Recent disclosures of the NSA's widespread dragnet program coupled with its frequent targeting of journalists are having a 'chilling effect' on American writers, stifling their freedom of expression at great detriment to society, says a new report Chilling Effects: NSA Surveillance Drives U.S. Writers to Self Censor.
Published Tuesday by the group PEN America—an organization of writers dedicated to advancing literature and promoting free speech for writers around the world—surveyed 520 American writers and found they are "not only overwhelmingly worried about government surveillance, but are engaging in self-censorship as a result."
"[D]uring the Nixon years," one respondent wrote, "I took it for granted that the administration had an eye on me, and if it didn’t, I wasn’t doing my job. For a political cartoonist, active early on against Vietnam, one expected tax audits and phone taps. Irritating, but not intimidating. I view the current situation as far more serious, and the culpability and defensiveness of the president and his people deeply and cynically disturbing.”
Journalists and nonfiction writers responding to the poll were overwhelmingly concerned over how best to protect their sources in this new climate of repressed press freedoms. Eighty-one percent of writers surveyed said they are "very concerned about government efforts to compel journalists to reveal sources of classified information, and another 15% are somewhat concerned."
"The NSA’s surveillance will damage the ability of the press to report on the important issues of our time," note the report authors, "if journalists refrain from contacting sources for fear that their sources will be found out and harmed, or if sources conclude that they cannot safely speak to journalists and thus stay silent."
As a craft, writing demands extensive research into any number of topics. What the survey found was that disclosures of NSA spying, revealed by whistleblower Edward Snowden, have caused the respondents to shy away from speaking or writing about certain subjects, pursuing research about certain subjects, or communicating with sources abroad.
The report notes, "writers reported self-censoring on subjects including military affairs, the Middle East North Africa region, mass incarceration, drug policies, pornography, the Occupy movement, the study of certain languages, and criticism of the U.S. government."
Further, many writers said they "assume that their communications are being monitored," and have thus changed their behavior in many ways which, according to the authors, "curtail their freedom of expression and restrict the free flow of information."
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"Part of what makes self-censorship so troubling is the impossibility of knowing precisely what is lost to society because of it."
For example, the survey found:
- 24% have deliberately avoided certain topics in phone or email conversations;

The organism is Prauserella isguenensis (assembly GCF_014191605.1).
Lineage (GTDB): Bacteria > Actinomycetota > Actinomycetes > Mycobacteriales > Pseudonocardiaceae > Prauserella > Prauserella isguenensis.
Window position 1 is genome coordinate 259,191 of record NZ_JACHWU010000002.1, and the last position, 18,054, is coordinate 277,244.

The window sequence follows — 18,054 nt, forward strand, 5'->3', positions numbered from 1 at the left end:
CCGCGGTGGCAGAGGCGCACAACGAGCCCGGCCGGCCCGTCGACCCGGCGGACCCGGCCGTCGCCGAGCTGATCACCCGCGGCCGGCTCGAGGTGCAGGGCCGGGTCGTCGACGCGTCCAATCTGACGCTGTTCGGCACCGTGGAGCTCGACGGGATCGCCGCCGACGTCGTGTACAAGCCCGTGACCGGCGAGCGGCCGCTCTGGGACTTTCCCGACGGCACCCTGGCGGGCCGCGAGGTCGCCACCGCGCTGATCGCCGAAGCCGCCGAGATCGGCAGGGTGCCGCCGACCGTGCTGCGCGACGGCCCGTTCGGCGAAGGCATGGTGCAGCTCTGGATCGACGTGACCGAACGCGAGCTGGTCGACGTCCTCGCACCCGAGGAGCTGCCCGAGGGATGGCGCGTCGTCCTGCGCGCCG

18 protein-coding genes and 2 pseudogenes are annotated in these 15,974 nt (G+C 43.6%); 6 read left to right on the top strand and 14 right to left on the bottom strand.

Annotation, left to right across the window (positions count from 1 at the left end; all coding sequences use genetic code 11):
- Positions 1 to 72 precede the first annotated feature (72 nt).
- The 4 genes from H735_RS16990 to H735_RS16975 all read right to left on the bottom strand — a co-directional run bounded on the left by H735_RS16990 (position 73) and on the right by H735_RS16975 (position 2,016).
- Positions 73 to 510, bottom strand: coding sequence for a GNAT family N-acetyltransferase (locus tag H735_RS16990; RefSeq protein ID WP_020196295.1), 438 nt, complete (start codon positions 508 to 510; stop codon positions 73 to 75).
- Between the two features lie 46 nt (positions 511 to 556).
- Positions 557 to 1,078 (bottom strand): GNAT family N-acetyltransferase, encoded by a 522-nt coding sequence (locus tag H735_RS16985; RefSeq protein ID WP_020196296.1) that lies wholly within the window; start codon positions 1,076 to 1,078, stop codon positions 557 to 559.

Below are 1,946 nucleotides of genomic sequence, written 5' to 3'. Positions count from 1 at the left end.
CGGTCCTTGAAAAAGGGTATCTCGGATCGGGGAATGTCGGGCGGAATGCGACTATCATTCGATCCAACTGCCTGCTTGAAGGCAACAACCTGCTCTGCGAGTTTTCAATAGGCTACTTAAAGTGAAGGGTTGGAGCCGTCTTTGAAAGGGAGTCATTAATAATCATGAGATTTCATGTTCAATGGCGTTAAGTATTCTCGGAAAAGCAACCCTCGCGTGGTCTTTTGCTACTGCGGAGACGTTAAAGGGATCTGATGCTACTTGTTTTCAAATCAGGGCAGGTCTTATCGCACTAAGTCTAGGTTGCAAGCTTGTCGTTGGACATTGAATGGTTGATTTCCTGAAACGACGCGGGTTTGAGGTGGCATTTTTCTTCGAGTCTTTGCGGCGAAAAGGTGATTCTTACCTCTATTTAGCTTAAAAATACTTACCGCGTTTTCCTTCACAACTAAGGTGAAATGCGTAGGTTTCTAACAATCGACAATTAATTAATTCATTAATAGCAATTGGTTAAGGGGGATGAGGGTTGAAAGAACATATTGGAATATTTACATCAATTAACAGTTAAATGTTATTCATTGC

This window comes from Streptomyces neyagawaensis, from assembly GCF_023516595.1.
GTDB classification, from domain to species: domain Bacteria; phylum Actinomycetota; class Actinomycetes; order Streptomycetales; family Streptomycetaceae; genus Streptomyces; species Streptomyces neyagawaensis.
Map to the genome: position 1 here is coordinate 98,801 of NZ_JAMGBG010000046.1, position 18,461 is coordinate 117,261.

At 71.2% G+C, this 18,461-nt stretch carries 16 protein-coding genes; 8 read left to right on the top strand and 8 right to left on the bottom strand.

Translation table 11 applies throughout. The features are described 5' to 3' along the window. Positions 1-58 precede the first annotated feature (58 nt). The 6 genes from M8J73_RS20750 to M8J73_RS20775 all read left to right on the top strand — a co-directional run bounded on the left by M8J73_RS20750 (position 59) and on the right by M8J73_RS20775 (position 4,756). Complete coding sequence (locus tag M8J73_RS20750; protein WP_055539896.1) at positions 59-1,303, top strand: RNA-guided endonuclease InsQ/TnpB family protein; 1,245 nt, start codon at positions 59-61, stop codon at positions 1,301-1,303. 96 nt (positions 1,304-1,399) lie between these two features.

- 16% have avoided writer or speaking about a particular topic and another 11% have seriously considered it;
- 16% have refrained from conducting Internet searches or visiting websites on topics that may be considered controversial or suspicious and another 12% have seriously considered it.
One PEN writer shared a story, which the report authors said indicated "that writers’ fears of being targeted for writing about certain topics are not without basis":
Selected’ for a special security search returning to the United States from Mexico twice last summer, I learned I was on a U.S. Government list. I was searched for ‘cocaine’ and explosives. I suspect ... that I must have been put on the government list because of an essay I wrote ... in which I describe finding a poem on a Libyan Jihad site, and ultimately express some sympathy for young men on the other side of the world who are tempted into jihad ... one can see how [the poem] might be a comfort to jihadists.
And other PEN writers shared their experiences with self-censorship:
As a writer and journalist who deals with the Middle East and the Iraq War in particular, I suspect I am being monitored. As a writer who has exposed sexual violence in the military, and who speaks widely on the subject, likewise.
I would hesitate to express in writing understanding for anti-American sentiments abroad, as I suspect that expressing such understanding might make me suspect in the eyes of the American security apparatus.
"Part of what makes self-censorship so troubling is the impossibility of knowing precisely what is lost to society because of it," the authors lament. "We will never know what books or articles may have been written that would have shaped the world’s thinking on a particular topic if they are not written because potential authors are afraid that their work would invite retribution."